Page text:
The study will use mixed methods-i.e., the collection, analysis, and combining of both quantitative and qualitative data-to investigate elements important for implementation and dissemination. The study will gather data on how peer supporters, primary care clinic staff, and patients experience the intervention and how the experiences of participants together with the trial's results suggest the study should modify the intervention. Using this approach, the study aim to ensure that the intervention has the greatest possible likelihood of adoption in both UMHS and KPNC health systems should the study find it has positive effects on processes and outcomes of care. The UPSTART intervention is designed for peers to interact and provide support in a way that is autonomy supportive with the goal of enhancing autonomous motivation and self-efficacy for healthy behaviors. The study will hold periodic initial trainings for new peer supporters over the study period. In addition, peer supporters will receive: 1) routine, structured check-ins that will include monthly peer support group meetings (with option to call in) to allow exchange; 2) back-up support: offering peer supporters contact information for staff who they can call; and 3) continuing education and booster training at the monthly group meetings to enrich their skill sets and knowledge.

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Study Type : Interventional  (Clinical Trial)
Estimated Enrollment : 446 participants
Allocation: Randomized
Intervention Model: Parallel Assignment
Masking: Single (Outcomes Assessor)
Primary Purpose: Prevention
Official Title: UPSTART: Using Peer Support to Aid in Prevention and Treatment in Prediabetes
Actual Study Start Date : October 2, 2018
Estimated Primary Completion Date : September 30, 2021
Estimated Study Completion Date : March 30, 2022

Resource links provided by the National Library of Medicine

MedlinePlus related topics: Prediabetes

Arm Intervention/treatment
Experimental: Peer Support Arm.
Participants randomized to peer support will be matched with a peer supporter.
Behavioral: Peer Support

Participants will be paired with a peer supporter. They will meet in person one time and then be in contact by phone or texting on a weekly basis for the first 6 months of a year.

During the final six months of the year, the peer supporter and participant will be in touch at least monthly. The peer supporter will help link participants to existing health system and community diabetes prevention programs, support their engagement in formal programs, maintain achieved gains, and support participants to initiate and sustain healthy behaviors to prevent diabetes.


Active Comparator: Enhanced Usual Care
Participants randomized to enhanced usual care will receive brief education and folder of information and resources.
Behavioral: Enhanced Usual Care
Participants will receive brief education and folder of information and resources.




Primary Outcome Measures :
  1. Change in Glycosylated Hemoglobin A1c (HbA1c) at 6 months [ Time Frame: baseline to 6 months ]
    HbA1c is a blood test that measures that average percent of glucose in blood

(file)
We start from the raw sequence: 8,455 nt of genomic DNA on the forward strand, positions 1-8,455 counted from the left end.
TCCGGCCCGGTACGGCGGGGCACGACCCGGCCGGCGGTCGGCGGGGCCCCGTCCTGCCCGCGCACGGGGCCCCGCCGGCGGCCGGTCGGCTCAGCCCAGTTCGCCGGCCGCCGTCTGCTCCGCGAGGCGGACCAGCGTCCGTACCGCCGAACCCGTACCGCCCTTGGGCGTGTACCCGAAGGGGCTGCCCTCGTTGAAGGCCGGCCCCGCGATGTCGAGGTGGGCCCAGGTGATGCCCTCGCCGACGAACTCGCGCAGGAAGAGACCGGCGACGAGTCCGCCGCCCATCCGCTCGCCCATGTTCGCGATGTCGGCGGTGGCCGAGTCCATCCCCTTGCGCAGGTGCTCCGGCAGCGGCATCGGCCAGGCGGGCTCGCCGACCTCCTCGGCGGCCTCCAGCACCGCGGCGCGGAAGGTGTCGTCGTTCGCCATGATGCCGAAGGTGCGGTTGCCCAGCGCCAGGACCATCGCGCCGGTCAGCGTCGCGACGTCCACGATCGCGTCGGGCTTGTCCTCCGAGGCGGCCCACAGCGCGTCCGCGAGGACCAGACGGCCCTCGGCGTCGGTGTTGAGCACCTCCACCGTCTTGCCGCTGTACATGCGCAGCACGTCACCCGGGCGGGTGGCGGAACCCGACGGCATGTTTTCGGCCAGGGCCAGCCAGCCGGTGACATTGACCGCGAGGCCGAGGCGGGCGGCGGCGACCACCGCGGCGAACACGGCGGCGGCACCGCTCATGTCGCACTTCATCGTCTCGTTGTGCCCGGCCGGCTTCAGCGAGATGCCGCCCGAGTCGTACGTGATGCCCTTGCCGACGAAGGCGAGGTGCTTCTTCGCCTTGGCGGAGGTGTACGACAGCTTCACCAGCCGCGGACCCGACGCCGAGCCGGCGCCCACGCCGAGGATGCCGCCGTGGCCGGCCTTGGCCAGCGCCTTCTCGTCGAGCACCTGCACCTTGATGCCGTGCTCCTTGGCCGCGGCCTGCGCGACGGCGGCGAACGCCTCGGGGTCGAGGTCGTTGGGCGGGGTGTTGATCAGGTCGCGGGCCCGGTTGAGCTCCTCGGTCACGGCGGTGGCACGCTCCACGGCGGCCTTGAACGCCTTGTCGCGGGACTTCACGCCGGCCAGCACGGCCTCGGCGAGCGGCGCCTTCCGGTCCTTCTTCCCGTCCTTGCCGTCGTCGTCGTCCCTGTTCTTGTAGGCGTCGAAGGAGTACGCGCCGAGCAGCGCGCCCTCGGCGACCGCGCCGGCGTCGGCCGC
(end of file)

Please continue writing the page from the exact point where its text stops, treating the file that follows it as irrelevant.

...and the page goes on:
2. Change in body weight at 6 months [ Time Frame: baseline to 6 months ]
    body weight in kilograms


Secondary Outcome Measures :
  1. Change in Glycosylated Hemoglobin A1c (HbA1c) at 12 months [ Time Frame: baseline through 12 months ]
    HbA1c is a blood test that measures that average percent of glucose in blood

  2. Change in body weight at 12 months [ Time Frame: baseline through 12 months ]
    body weight in kilograms

  3. Change in whether participant enrolled in a formal program to prevent diabetes [ Time Frame: baseline through 12 months ]
    one item with yes/no response

  4. Change in number of sessions participant attended in a formal program to prevent diabetes [ Time Frame: baseline through 12 months ]
    one item that asks participant to report number of sessions attended

  5. Change in frequency participant engages in moderate to vigorous physical activity [ Time Frame: baseline through 12 months ]
    one item that asks participant number of days in week, on average, participant engages in moderate to vigorous physical activity

  6. Change in duration participant engages in moderate to vigorous physical activity [ Time Frame: baseline through 12 months ]
    one item that asks participant number of minutes per week, on average, participant engages in moderate to vigorous physical activity

  7. Change in diet [ Time Frame: baseline through 12 months ]
    Participants will self-report diet using a 10 item custom survey developed by the study team

  8. Change in patient activation as measured by the Patient Activation Measure 13 (PAM-13) [ Time Frame: baseline through 12 months ]
    PAM-13 is a 13 item scale that measures participant beliefs, perceived knowledge, and confidence for engaging in behaviors related participant's health condition. It has a 0-100 scale, where a low score indicates low activation (disengaged and overwhelmed) and a high score indicates high activation (patient considers self their own advocate).

  9. Change in participant's perceived confidence in their ability to take steps to prevent diabetes using the Williams Perceived Competence Scale [ Time Frame: baseline through 12 months ]
    Williams Perceived Competence Scale comprises 4 items measuring the participant's perception of their own ability to take steps to prevent diabetes